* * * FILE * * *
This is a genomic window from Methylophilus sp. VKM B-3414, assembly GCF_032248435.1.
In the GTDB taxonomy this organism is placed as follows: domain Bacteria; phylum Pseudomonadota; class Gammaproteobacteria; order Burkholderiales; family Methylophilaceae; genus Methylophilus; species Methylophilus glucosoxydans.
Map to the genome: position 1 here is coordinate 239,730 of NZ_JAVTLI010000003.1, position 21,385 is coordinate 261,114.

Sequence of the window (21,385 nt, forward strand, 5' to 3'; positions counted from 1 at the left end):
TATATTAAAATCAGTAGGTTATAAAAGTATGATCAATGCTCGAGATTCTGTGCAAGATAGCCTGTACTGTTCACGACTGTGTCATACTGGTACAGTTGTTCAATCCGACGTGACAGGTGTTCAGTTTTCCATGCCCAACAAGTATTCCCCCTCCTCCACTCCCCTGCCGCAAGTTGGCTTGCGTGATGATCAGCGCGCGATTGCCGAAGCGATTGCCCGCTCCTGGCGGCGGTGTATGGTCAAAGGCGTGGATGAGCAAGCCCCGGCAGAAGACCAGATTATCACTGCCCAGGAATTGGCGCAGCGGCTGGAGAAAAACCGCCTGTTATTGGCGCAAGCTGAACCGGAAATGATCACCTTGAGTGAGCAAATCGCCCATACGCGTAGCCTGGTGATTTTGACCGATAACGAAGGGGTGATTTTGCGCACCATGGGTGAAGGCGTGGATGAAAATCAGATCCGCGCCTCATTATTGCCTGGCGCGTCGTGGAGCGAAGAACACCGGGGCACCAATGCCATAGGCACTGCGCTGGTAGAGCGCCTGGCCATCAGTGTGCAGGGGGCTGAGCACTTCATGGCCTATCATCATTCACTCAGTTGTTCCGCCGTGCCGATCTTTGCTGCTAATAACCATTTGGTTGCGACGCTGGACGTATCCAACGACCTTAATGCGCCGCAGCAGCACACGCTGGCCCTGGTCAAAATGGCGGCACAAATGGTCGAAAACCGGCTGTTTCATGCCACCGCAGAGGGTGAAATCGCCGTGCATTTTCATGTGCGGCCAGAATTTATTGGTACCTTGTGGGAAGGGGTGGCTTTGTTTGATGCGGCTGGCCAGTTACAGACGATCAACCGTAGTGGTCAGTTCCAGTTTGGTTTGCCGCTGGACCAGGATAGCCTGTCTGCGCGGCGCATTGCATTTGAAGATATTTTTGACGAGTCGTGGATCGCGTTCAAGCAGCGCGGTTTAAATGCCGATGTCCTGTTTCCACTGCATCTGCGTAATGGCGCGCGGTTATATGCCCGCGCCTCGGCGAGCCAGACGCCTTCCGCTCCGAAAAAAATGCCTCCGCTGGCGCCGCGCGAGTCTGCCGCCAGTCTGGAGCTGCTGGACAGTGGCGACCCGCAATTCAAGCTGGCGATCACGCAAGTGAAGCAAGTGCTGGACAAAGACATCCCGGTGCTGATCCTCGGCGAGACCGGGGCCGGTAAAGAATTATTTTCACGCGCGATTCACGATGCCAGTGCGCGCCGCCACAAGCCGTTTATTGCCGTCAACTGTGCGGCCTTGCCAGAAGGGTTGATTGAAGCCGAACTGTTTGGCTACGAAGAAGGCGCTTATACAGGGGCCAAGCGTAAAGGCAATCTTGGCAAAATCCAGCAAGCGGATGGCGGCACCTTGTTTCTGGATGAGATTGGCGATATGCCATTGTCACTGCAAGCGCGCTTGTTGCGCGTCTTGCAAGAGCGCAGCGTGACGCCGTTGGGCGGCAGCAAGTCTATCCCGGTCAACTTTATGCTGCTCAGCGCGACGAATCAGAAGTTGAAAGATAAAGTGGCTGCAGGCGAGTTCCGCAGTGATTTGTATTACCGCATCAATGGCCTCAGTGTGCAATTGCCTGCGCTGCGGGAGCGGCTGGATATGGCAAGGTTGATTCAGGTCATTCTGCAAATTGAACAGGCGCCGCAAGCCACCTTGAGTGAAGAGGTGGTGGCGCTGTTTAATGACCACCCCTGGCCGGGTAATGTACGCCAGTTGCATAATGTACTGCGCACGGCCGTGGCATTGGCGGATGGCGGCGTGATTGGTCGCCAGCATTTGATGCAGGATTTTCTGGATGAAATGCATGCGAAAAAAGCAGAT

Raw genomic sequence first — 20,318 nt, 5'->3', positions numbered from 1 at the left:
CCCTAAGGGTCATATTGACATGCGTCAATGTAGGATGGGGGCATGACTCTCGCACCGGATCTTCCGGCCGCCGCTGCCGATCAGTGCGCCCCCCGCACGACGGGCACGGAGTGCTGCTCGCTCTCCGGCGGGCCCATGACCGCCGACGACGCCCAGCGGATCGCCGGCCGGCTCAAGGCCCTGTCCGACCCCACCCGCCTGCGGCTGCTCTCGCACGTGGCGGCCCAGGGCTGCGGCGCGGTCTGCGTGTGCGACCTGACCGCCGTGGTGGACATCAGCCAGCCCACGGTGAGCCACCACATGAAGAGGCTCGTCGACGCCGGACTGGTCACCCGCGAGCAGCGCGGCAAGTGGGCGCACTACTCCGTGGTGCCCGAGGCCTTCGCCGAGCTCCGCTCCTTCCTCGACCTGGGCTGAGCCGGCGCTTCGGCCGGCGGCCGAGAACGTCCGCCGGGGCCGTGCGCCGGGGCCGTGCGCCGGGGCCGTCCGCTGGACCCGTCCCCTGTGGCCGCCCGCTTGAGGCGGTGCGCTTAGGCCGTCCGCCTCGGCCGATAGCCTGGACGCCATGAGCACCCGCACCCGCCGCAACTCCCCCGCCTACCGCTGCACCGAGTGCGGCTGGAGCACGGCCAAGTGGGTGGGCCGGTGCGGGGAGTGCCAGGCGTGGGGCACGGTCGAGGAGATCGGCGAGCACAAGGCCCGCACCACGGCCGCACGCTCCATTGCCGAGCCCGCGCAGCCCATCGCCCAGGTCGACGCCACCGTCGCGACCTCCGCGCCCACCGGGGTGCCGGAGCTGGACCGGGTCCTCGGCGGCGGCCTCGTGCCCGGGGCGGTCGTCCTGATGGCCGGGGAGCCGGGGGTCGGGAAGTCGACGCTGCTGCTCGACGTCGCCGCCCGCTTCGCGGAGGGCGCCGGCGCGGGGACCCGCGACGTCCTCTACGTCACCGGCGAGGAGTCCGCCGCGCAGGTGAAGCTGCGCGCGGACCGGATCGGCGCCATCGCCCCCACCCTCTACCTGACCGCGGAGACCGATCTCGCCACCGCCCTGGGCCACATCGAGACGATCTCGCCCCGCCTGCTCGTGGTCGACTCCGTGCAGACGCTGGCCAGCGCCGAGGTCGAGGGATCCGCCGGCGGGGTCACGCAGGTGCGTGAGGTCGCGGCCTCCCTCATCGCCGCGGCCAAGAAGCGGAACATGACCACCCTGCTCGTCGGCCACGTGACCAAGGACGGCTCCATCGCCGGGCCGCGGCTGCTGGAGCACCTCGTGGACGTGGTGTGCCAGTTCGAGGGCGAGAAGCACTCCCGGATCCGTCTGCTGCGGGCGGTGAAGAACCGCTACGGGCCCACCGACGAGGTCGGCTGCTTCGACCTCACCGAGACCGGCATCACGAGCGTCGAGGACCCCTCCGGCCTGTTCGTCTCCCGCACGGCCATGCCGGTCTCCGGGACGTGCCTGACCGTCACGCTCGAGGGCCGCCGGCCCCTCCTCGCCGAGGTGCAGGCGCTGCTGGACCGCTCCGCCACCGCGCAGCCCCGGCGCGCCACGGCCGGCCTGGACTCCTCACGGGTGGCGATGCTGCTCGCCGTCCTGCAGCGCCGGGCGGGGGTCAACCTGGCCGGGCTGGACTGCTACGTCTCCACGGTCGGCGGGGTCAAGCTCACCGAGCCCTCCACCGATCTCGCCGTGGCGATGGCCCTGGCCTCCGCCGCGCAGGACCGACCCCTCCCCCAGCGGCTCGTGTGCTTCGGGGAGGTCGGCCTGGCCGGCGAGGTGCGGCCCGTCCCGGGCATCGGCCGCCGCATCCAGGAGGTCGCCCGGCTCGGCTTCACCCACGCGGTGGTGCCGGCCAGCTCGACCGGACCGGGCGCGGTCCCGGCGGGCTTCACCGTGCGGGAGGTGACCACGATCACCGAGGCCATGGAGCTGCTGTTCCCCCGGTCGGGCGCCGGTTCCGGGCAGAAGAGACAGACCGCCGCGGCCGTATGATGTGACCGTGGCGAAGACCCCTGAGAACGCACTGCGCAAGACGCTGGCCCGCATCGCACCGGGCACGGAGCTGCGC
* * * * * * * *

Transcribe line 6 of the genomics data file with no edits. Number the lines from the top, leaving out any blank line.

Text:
Raw genomic sequence first — 20,318 nt, 5'->3', positions numbered from 1 at the left: